NEW YORK — NBC Universal became the latest media conglom to place a big bet on online media, paying $600 million to bring women-oriented portal iVillage into the fold.
The Web site and related properties, including gURL, Astrology.com and Healthology.com, will give NBC U broader exposure to the online advertising market and form the backbone of a Web distribution strategy for TV and film.
IVillage “knows now to create and sustain online communities; we know how to create great content. This deal gives us immediate scale in the online world,” NBC U chairman Bob Wright said.
NBC U expects iVillage, ranked 41st in terms of Web traffic according to ComScore Media Metrix, to grow quickly with the addition of NBC video to the site, which is divided into categories addressing topics like beauty, style, entertainment, parenting and relationships.
“We see some fantastic opportunities to marry our television content with iVillage content,” Wright said. “After the integration is completed, we’ll be able to bring video to bear to better take advantage of the community that iVillage has built up.”
Acquisition ends a near-decade-long flirtation between iVillage and the Peacock that began when then-NBC cable prexy Tom Rogers took an equity stake in the portal as part of a cross-promotion deal in 1998.
That deal was canceled in 2001 when the New York-based company nearly collapsed during the dot-com downturn. Hearst Corp. came in with additional financing that year, and iVillage acquired its main competitor, Women.com, in a $47 million stock-swap.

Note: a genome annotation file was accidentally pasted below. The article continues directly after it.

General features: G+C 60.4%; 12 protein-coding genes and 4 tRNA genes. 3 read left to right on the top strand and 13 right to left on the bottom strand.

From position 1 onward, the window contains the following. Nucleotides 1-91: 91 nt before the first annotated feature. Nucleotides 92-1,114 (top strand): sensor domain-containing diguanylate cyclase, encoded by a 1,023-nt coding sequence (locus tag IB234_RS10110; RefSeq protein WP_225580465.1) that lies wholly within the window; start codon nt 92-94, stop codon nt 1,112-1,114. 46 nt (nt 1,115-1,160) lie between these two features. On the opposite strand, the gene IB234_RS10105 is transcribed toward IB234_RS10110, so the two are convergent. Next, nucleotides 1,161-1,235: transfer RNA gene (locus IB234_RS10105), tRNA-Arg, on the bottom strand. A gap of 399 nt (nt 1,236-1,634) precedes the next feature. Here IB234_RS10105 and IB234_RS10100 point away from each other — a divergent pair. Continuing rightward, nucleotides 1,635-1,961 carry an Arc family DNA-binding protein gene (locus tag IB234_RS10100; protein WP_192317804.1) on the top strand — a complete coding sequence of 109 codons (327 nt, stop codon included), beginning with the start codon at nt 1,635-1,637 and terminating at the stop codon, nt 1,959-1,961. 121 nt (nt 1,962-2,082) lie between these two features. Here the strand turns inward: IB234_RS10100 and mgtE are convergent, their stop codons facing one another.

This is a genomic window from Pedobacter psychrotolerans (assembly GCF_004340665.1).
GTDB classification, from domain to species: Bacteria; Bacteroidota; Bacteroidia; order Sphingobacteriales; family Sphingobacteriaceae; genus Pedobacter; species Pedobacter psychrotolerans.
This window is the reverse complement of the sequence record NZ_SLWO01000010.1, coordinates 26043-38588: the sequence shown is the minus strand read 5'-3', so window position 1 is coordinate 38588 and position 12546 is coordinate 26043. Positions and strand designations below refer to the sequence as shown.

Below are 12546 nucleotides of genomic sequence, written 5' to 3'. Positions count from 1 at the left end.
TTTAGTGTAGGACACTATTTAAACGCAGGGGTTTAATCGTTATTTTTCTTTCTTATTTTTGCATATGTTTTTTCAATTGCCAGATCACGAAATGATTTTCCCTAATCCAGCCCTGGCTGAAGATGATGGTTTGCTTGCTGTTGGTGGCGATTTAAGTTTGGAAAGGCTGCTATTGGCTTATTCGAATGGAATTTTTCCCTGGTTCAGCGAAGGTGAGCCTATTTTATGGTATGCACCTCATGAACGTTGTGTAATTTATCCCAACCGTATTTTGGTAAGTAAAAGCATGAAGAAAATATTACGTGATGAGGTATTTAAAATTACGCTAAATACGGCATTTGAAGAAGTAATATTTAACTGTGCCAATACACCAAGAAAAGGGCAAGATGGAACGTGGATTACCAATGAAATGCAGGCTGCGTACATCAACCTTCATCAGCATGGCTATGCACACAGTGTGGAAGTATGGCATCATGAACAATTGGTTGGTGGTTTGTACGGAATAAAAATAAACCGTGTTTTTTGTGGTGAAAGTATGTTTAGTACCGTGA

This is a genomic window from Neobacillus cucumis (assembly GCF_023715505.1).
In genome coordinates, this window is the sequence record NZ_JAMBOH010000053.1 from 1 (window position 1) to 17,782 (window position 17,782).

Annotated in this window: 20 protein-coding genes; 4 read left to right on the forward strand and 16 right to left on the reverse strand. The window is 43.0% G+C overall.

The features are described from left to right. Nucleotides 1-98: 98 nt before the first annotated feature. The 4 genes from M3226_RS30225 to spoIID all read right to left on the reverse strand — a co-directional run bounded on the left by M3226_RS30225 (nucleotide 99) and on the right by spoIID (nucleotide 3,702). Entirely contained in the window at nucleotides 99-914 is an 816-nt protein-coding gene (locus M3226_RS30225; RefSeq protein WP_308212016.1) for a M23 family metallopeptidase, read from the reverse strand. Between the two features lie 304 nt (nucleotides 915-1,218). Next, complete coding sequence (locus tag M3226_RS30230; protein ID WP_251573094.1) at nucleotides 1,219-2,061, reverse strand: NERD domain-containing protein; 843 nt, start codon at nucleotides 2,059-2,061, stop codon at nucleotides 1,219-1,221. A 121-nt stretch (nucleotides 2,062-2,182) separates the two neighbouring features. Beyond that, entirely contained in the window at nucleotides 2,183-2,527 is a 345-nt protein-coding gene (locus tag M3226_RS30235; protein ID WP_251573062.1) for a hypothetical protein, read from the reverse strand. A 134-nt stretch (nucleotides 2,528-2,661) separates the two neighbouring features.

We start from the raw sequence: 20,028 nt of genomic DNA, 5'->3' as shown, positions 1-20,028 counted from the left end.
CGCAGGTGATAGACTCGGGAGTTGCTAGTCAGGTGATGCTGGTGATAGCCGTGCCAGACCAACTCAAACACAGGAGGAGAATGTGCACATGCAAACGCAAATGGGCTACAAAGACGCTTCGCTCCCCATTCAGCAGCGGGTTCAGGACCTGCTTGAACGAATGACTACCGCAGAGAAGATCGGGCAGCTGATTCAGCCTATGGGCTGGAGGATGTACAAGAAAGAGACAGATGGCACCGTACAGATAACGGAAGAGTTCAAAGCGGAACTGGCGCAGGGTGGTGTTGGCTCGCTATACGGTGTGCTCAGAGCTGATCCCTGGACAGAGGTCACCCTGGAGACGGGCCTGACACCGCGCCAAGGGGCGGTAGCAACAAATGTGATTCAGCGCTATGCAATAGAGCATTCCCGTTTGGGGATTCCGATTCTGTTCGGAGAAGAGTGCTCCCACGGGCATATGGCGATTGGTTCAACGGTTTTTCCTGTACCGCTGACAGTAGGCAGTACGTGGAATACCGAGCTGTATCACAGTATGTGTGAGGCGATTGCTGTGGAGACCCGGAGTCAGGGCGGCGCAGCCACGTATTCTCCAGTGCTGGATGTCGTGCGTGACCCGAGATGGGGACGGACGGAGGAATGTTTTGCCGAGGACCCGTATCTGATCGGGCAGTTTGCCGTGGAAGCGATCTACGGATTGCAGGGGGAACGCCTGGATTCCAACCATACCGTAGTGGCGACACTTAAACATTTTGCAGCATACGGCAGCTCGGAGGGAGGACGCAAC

Content synergies aside, deal reflects NBC U’s desire to reap a greater share of the online ad market, a segment that is growing quickly at the expense of network and cable TV.
“The thing about the Internet is it’s highly targeted, and people don’t seek out the content unless it has relevance to them,” said Stacey Lynn Koerner, prexy of Interpublic Media’s recently launched consumer experience practice.
NBC “realized they needed an online presence that was about more than just their content, but about community.”
Under terms of the deal for iVillage, NBC U will pay $8.50 a share — a 6.5% premium over the closing stock price Friday. Hearst Corp., which owns 25% of the company, has already voted to approve the deal.
Deal marks latest in a spate of online acquisitions by the media congloms forming a mini post-bust gold rush for sites with big audiences and profitable business models.
Rupert Murdoch’s News Corp. spent a little more than $1 billion on MySpace.com and gamer network IGN Entertainment, both with strong community features. Viacom spent $160 million for Neopets, a site with 70 million mostly school-aged members.
Barry Diller’s InterActiveCorp bought AskJeeves for $2 billion, betting it could become the third player in online search.
Once a top-20 Web property, iVillage registered a relatively small 14.5 million unique visitors in January, down from the year before and well below MySpace’s 35.5 million.
But NBC will have complete control of the property, unlike MSNBC.com, which it owns jointly with Microsoft.
Deal will allow NBC U to cross-sell female auds on network and cable TV with online. While women form the bulk of TV audiences, they are harder to reach in significant numbers online. By contrast, sports, news and gaming sites are pretty good aggregators of men online.
NBC U television prexy Jeff Zucker said he can imagine content initiatives that span network, cable, news and local television. Some of the first initiatives will involve women-skewing segments from “Today,” “The Biggest Loser,” “Project Runway” and health segments generated by NBC U’s local stations.
“I think from a TV perspective we are going to be able to go back and forth online and on the air in a way that suits all our goals,” Zucker said.